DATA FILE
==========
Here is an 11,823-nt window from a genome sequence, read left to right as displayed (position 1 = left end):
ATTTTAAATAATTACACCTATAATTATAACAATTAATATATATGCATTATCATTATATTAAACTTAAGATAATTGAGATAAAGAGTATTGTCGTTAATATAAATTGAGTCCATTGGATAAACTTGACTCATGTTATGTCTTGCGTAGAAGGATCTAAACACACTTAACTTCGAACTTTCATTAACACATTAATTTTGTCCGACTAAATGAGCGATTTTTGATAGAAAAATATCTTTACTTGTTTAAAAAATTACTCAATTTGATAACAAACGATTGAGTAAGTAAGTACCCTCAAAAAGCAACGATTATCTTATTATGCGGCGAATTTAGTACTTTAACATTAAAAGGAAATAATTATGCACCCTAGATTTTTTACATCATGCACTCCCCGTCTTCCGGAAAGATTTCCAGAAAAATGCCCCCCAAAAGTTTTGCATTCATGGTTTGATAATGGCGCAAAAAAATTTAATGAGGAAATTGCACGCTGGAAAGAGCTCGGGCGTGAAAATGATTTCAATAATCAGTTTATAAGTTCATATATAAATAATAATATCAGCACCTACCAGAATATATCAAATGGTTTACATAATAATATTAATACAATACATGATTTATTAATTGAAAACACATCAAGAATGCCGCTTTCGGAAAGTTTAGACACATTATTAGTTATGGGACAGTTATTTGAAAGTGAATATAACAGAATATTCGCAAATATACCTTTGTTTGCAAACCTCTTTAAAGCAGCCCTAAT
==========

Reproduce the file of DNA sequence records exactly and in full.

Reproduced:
Here is an 11,823-nt window from a genome sequence, read left to right as displayed (position 1 = left end):
ATTTTAAATAATTACACCTATAATTATAACAATTAATATATATGCATTATCATTATATTAAACTTAAGATAATTGAGATAAAGAGTATTGTCGTTAATATAAATTGAGTCCATTGGATAAACTTGACTCATGTTATGTCTTGCGTAGAAGGATCTAAACACACTTAACTTCGAACTTTCATTAACACATTAATTTTGTCCGACTAAATGAGCGATTTTTGATAGAAAAATATCTTTACTTGTTTAAAAAATTACTCAATTTGATAACAAACGATTGAGTAAGTAAGTACCCTCAAAAAGCAACGATTATCTTATTATGCGGCGAATTTAGTACTTTAACATTAAAAGGAAATAATTATGCACCCTAGATTTTTTACATCATGCACTCCCCGTCTTCCGGAAAGATTTCCAGAAAAATGCCCCCCAAAAGTTTTGCATTCATGGTTTGATAATGGCGCAAAAAAATTTAATGAGGAAATTGCACGCTGGAAAGAGCTCGGGCGTGAAAATGATTTCAATAATCAGTTTATAAGTTCATATATAAATAATAATATCAGCACCTACCAGAATATATCAAATGGTTTACATAATAATATTAATACAATACATGATTTATTAATTGAAAACACATCAAGAATGCCGCTTTCGGAAAGTTTAGACACATTATTAGTTATGGGACAGTTATTTGAAAGTGAATATAACAGAATATTCGCAAATATACCTTTGTTTGCAAACCTCTTTAAAGCAGCCCTAAT